Bulgarian PM says President Radev also should admit blame over military aviation accidents

Bulgarian Prime Minister Boiko Borissov, whose government has been the subject of repeated criticism from President Roumen Radev over a series of military aviation accidents, hit back on August 25 at the former Air Force commander.

Borissov said that that it was unfortunate that air accidents were happening during Air Force training sessions.

“It would be good for someone to accept blame and to say, for so many years I was the head of the Air Force, and I’m guilty, too,” Borissov said.

Radev, a fighter pilot, held senior command positions in the Air Force before becoming its general commander in 2014. In November 2016, Radev won election as head of state on a ticket backed by the opposition Bulgarian Socialist Party. In office, he has been a frequent severe critic of Borissov’s government, including on military modernisation, which Radev has accused the government of wilfully neglecting.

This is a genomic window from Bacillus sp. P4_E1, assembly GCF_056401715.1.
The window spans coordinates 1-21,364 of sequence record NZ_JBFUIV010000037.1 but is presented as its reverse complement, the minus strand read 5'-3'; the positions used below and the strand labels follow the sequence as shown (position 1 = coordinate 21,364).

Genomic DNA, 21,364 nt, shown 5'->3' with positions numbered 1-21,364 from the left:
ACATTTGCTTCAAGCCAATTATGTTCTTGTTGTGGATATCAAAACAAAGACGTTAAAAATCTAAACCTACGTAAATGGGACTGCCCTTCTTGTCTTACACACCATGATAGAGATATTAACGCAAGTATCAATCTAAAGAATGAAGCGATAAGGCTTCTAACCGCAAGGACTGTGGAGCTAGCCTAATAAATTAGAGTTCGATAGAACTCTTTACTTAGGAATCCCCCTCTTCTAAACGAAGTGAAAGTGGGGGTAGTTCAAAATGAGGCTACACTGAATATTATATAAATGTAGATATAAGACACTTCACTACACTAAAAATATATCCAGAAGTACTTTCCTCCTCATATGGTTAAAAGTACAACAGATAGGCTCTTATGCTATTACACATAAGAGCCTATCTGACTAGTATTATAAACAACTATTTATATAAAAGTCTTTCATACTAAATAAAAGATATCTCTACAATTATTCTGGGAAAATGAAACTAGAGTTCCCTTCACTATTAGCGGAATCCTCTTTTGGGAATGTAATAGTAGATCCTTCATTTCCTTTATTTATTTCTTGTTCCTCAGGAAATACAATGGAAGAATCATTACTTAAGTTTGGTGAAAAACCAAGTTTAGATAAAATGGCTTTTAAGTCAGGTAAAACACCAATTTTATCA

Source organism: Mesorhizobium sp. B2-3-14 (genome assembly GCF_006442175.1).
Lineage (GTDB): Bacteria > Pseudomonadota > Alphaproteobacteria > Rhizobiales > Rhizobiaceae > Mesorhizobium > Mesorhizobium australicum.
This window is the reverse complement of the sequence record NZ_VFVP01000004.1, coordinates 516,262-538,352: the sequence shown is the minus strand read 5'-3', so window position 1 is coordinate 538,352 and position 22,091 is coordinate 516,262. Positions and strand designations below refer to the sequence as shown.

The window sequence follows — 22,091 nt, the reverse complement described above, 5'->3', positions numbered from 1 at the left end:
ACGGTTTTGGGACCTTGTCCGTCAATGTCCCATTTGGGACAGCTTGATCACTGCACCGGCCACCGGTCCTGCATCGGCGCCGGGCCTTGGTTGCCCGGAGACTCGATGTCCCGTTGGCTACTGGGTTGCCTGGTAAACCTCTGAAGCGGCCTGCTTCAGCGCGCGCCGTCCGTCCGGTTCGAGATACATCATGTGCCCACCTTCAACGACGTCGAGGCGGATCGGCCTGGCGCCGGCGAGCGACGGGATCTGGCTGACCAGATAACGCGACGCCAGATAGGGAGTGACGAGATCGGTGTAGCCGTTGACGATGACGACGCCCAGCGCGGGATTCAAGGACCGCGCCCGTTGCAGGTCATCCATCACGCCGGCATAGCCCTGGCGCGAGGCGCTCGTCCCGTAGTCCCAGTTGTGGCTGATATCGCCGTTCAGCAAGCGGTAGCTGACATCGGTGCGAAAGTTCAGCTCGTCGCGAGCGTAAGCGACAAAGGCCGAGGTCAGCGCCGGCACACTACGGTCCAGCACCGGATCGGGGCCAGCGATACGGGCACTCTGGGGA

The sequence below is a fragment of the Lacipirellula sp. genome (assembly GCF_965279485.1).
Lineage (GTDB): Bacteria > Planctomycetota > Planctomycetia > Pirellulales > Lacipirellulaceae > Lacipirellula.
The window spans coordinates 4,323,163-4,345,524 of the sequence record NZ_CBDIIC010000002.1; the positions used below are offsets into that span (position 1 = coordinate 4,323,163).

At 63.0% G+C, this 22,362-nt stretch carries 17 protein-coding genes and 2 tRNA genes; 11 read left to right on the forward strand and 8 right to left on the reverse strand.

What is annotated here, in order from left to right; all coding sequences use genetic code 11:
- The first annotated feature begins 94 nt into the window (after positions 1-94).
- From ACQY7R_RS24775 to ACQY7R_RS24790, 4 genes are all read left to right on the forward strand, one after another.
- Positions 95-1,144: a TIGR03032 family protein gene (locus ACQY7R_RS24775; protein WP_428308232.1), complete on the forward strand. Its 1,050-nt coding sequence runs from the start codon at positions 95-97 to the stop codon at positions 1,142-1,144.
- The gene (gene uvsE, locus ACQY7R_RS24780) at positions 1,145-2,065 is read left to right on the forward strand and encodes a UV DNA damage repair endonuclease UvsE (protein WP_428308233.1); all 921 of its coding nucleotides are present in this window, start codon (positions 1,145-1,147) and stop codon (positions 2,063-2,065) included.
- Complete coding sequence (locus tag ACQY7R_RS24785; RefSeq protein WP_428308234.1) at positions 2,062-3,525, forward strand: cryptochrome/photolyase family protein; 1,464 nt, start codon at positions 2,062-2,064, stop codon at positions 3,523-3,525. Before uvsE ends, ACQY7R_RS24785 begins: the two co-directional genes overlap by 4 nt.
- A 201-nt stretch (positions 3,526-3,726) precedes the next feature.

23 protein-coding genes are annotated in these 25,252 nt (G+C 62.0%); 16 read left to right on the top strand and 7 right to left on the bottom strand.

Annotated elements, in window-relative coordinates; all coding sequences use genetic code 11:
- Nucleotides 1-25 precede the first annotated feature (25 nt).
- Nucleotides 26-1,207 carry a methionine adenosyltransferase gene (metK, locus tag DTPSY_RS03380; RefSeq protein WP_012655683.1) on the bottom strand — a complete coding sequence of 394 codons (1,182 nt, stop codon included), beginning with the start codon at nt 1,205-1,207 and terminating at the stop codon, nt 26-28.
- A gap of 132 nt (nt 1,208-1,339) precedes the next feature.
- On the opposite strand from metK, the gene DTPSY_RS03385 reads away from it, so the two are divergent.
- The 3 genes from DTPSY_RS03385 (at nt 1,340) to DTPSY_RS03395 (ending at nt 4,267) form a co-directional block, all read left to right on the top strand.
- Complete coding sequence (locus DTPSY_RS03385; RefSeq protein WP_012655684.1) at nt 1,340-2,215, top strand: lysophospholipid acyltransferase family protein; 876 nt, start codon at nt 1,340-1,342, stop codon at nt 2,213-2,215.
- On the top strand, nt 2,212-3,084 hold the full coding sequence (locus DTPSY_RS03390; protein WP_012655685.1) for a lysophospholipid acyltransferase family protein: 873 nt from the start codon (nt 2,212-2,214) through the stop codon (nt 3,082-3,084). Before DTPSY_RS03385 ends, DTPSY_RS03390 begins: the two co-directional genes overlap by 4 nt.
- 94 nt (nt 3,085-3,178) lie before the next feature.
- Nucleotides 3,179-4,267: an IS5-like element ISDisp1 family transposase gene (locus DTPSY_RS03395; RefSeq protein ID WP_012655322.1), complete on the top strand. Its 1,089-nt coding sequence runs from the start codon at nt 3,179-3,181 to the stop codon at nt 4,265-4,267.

Borissov said that what happened was guilt for the air accidents was apportioned only to the government, himself and the Defence Minister.

Similar accidents happened in other countries, he said. Borissov’s comment was sought a few days after an Air Force helicopter was involved in an incident in which it cut powerlines while avoiding a bird strike. Bulgaria’s deputy defence minister said that the pilots did nothing wrong, while military police are still investigating the incident.

Some time before, a Bulgarian Mi-17 helicopter crashed, leaving two pilots dead and another crew member severely injured. Defence Minister Krassimir Karakachanov blamed the accident on pilot error.

There have been repeated reports that Bulgarian Air Force pilots, through lack of resources, get too little flying time. Modernisation of the Air Force, through the acquisition of Nato-standard modern fighter jets, is a process that has been pending for more than a decade.

(Photo of Borissov: government.bg)



The Sofia Globe staff

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